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We do. I mean we have calling initiatives. We have a pretty robust system that tracks prospects so we're able to understand where prospects are domiciled. So we do run those campaigns. But I think it's -- as I said earlier, they're both great institutions. They're good, solid banks. They're great in the middle market. At least BB&T was a big competitor for us across most of our footprint; SunTrust only more recently in the Southeast. But they're both good competitors. So we're just going to have to execute. Nothing's easy. So while there's disruption, I believe they're going to fight to keep their clients. We just need to keep calling consistently and offering good advice and bringing ideas to the table, and we'll get a seat eventually. But that -- typically, there's a -- it takes a fairly long time to develop a relationship with a client to -- where you're get to the point where they trust you and they want to move their relationship to you. So it takes a little more than the announcement of a transaction. They're going to have to spruce something up from an execution standpoint to really make it easy. But I think they're good institutions, so that'll be a challenge.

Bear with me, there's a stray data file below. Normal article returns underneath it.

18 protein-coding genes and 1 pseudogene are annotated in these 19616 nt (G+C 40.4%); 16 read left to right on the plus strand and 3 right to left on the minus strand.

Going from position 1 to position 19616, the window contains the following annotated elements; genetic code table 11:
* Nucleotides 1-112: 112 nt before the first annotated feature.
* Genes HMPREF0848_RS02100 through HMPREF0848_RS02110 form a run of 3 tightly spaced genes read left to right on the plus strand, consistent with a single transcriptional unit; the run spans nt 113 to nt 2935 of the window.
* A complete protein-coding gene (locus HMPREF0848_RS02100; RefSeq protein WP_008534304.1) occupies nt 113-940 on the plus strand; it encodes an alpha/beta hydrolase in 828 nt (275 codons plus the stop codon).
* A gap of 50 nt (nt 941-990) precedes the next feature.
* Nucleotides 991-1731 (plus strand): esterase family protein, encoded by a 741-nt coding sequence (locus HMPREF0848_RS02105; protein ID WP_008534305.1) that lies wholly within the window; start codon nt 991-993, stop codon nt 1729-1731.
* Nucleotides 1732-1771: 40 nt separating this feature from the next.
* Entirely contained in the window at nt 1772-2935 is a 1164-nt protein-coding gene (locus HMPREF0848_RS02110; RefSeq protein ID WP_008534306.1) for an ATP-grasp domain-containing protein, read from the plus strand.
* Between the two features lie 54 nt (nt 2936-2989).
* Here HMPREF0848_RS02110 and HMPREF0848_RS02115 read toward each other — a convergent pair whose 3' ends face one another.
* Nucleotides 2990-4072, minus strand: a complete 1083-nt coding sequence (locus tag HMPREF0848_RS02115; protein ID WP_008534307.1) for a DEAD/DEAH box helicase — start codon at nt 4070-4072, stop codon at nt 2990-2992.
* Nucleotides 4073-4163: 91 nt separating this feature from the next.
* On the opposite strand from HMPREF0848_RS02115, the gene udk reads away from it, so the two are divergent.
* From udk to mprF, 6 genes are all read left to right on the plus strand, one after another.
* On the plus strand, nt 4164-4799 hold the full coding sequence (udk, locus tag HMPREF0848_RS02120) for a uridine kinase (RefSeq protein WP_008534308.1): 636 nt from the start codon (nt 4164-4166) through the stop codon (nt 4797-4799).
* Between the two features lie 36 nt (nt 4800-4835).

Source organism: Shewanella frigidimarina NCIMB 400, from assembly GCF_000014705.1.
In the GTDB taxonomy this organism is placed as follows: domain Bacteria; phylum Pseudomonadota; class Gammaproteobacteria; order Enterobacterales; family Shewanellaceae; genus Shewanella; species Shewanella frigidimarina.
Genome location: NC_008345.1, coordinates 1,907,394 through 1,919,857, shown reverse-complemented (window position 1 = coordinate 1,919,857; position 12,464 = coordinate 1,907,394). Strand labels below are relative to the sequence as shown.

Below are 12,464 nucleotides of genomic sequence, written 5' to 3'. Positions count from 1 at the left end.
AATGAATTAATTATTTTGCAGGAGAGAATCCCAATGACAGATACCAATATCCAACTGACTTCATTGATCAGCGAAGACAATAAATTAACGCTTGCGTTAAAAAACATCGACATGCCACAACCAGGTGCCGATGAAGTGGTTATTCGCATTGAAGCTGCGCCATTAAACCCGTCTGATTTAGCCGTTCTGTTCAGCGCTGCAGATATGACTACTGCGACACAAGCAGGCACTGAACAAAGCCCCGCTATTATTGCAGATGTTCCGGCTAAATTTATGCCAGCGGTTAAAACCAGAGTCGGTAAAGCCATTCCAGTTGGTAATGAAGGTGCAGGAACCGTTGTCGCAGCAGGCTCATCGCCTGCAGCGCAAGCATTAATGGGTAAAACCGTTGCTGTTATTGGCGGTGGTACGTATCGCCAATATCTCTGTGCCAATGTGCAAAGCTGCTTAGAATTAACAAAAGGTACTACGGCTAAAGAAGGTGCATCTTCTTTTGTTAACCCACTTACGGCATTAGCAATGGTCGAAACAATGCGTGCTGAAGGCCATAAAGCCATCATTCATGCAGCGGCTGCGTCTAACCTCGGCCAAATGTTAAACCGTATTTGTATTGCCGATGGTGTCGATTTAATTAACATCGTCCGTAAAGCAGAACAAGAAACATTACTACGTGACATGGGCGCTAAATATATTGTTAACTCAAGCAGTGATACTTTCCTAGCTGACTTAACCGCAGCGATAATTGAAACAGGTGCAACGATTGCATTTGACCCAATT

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Collyn Bement Gilbert, Keefe, Bruyette, & Woods, Inc., Research Division - MD and Analyst [76]

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Okay. Okay. Did you happen to -- oh, go ahead.

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Vincent J. Calabrese, F.N.B. Corporation - CFO [77]

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And Collyn, I think go back to -- your question on the mortgage. So the origination rates for the fixed-rate mortgages in the last quarter were between 4.50% and 4.70%. It's where we were putting those on for the fixed rate. And the adjustable rates are between -- kind of around 4.30-ish is where the adjustable rates were during the 3 months in the first quarter.

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Collyn Bement Gilbert, Keefe, Bruyette, & Woods, Inc., Research Division - MD and Analyst [78]